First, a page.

In India, Outside Influences Transform Ethnic Rivalry into Religious Conflict
The violence began Aug. 23 in the Kandhamal region of Orissa province, following the assassination of the Hindu leader Swami Lakshamananda Sarswati. Kandhamal's Hindu population blamed the violent murder on the Christian community and went on the rampage, attacking Christians and their property, threatening murder and sometimes carrying it out. The western Christian world has reacted with outrage and indignation to what they see as unprovoked religious violence.
Matters are not so simple, however. Although couched in religious terms, this violence is only the most recent event in a centuries' old competition by two distinct groups, both extremely poor. The first, the Hindu Kandha tribe, constitutes 60 percent of Kandhamal's population. The second, the Panas, comprise 17 percent of the population, and historically have belonged to the Untouchable caste at the bottom of the Hindu social hierarchy. Both groups are farmer-gatherers, supplementing subsistence farming by collecting fruits, nuts and spices growing in the surrounding forest.
Such extreme poverty leaves these groups needing outside assistance for survival. And the outsiders providing that assistance have affected the rivalries between the Kandhas and the Panas.
In the 19th century, Great Britain ruled India. The English maintained their control over the country by pitting different social and religious groups against each other. In Kandhamal, they used the Panas to govern the Kandhas; they even appointed Panas as (hated) tax collectors. In return, the Panas gained economic resources, education, and opportunities from the British, and were exposed to the colonialists' Christian religion. Some converted.
After 1947, independent India outlawed the caste system. Recognizing the poverty of lower castes and tribes across India, the government gave some members of them access to free education and higher-paying jobs to help them escape from poverty. This national quota system helped some escape Kandhamal, but the majority of both groups remained impoverished.
The Panas' familiarity with Christianity allowed outside missionaries to come into the area and open hospitals, schools, vocational training centers and churches. Many Panas converted to Christianity.
Another outside provider entered the area in the 1960s, when Swami Lakshamananda came to Kandhamal as the leader of the national Hindu movement, the VHP. A religious leader, he promoted Hinduism among the Kandha tribe, and helped them build hospitals, schools, and other social welfare agencies. He became highly revered among the Kandhas for his work.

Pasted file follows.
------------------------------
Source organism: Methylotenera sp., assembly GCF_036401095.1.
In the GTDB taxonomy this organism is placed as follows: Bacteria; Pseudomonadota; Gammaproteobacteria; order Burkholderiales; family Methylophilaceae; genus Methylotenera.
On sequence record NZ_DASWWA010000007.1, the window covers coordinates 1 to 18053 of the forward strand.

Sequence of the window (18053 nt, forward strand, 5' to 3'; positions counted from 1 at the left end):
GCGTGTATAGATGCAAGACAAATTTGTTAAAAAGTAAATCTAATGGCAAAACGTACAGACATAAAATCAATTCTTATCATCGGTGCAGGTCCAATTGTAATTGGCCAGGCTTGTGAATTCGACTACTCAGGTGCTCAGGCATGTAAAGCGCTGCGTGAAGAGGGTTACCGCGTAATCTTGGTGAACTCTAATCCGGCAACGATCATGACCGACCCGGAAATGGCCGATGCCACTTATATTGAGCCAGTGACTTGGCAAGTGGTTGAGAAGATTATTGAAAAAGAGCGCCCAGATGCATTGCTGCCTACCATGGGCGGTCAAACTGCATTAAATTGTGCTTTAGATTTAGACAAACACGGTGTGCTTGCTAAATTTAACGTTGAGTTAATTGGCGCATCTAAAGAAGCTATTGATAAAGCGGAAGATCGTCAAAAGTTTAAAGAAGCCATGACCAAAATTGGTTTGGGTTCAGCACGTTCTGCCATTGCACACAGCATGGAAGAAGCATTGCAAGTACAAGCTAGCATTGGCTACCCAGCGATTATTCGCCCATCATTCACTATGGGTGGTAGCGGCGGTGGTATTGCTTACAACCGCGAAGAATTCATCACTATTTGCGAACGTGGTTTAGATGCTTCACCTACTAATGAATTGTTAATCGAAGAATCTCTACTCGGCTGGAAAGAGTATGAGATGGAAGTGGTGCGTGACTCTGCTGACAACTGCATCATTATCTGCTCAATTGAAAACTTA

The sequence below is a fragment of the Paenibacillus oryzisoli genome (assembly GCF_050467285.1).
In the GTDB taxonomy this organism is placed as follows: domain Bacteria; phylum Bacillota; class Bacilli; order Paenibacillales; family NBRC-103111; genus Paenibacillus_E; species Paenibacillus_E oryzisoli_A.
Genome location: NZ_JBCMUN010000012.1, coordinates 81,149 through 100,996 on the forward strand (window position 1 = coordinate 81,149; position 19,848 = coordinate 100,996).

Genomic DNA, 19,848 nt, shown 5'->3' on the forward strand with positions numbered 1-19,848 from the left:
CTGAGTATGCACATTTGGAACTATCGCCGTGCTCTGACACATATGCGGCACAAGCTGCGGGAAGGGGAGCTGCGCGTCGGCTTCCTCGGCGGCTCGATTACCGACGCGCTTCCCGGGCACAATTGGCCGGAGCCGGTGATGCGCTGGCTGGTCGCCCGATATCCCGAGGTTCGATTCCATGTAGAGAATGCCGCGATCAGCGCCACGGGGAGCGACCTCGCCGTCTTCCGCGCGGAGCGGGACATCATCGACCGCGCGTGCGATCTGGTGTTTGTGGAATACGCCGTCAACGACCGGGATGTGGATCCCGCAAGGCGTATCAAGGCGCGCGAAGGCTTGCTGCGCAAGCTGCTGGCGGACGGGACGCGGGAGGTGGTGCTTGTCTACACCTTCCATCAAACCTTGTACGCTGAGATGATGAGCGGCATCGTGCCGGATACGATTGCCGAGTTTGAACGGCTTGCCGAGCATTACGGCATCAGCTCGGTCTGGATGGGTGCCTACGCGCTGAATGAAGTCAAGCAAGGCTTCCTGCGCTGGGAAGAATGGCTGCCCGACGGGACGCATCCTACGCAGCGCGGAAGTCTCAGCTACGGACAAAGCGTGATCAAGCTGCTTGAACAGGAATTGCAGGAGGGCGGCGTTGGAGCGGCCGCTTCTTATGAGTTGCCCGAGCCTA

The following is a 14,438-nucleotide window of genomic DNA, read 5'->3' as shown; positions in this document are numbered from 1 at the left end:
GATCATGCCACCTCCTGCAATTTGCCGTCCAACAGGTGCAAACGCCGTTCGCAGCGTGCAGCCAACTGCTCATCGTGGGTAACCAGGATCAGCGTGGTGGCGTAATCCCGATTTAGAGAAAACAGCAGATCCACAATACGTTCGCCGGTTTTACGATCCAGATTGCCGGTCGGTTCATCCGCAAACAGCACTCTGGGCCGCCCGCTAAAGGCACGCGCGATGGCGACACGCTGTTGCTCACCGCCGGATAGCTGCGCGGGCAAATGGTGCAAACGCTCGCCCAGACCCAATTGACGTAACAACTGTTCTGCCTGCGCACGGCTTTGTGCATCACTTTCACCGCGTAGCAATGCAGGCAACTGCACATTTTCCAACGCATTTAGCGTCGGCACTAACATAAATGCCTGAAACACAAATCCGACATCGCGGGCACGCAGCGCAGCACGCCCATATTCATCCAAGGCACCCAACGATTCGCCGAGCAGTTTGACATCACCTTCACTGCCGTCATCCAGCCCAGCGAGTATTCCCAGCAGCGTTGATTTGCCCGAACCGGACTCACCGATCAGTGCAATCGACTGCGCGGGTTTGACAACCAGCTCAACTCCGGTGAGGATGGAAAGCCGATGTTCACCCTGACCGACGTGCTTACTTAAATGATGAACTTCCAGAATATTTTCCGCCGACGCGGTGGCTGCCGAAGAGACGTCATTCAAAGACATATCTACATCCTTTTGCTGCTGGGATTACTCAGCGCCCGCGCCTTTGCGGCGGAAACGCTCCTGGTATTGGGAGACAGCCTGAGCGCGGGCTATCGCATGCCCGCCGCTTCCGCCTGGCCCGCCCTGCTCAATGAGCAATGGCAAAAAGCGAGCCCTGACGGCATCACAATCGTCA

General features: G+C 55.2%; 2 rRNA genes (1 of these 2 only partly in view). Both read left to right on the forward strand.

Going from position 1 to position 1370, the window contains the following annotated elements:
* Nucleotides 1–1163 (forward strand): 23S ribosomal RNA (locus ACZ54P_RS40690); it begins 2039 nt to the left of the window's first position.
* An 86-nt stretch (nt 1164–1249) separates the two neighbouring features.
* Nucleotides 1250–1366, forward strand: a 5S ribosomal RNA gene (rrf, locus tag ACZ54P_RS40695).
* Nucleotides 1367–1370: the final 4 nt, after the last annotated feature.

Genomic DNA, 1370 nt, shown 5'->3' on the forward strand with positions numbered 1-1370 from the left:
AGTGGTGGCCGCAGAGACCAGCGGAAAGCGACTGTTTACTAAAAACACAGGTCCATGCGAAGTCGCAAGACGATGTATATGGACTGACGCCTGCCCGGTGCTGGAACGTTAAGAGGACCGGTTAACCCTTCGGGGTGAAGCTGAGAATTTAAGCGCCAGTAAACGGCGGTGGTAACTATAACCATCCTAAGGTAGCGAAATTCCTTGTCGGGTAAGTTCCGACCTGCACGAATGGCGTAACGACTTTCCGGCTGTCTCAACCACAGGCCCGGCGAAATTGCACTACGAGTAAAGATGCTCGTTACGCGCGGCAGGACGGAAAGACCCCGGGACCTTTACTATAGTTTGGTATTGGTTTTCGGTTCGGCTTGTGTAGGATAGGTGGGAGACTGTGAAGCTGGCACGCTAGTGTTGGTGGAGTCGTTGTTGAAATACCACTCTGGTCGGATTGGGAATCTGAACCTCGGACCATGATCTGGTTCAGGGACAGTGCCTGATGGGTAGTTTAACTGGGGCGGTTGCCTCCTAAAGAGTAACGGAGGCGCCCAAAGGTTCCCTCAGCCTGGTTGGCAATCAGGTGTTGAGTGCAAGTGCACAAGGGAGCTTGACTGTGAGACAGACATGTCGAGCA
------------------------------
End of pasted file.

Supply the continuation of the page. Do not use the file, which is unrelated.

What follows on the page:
When the Hindu National Party (BJP) came to power in the 1990s, more resources began to flow into the province. Some were used for social agencies, but much of it was used to promote a Hindu allegiance which called for all Indians to return to and revitalize their own Hindu roots.
The pressure this put upon the Panas resulted in the opposite reaction. They converted to Christianity in greater numbers, so that by 2001 more than a million Panas were Christian, some 80 percent of them. In response, the Kandha promotion of Hindu values became more militant.
Yet another outside force entered the scene. By 2001, the Indian government's attempts to eradicate nearby Maoist rebels drove them into Orissa. Many Pana youths saw the Maoists as a way to gain an edge on the Kandhas, so they joined the rebels, receiving weapons and training. After a Christmas celebration resulted in a clash with Hindus last year, these Pana youths attacked a Kandha village and set fire to 120 houses, that is, Hindu houses.
When the Swami was murdered last August, the Maoist guerrillas claimed responsibility. But the involvement of Pana young men with the Maoists made it clear, to the Hindu leaders at least, that the Christians were responsible. Hence the Kandhas targeted the Christians, which is essentially the same as saying, they targeted the Pana.
So what had been local tribal-caste rivalries for centuries acquired the character of a religious conflict. The 19th-century British Christians used the Panas in their strategy for governing the region and opened the way for their conversion to Christianity. This was matched, starting in the 1960s, with an aggressive Hinduization campaign among the Kandhas, which they then attempted to spread to the Panas. When this campaign simply accelerated Pana conversions, the strident rhetoric on both sides lead to open violence, destruction of property and even death.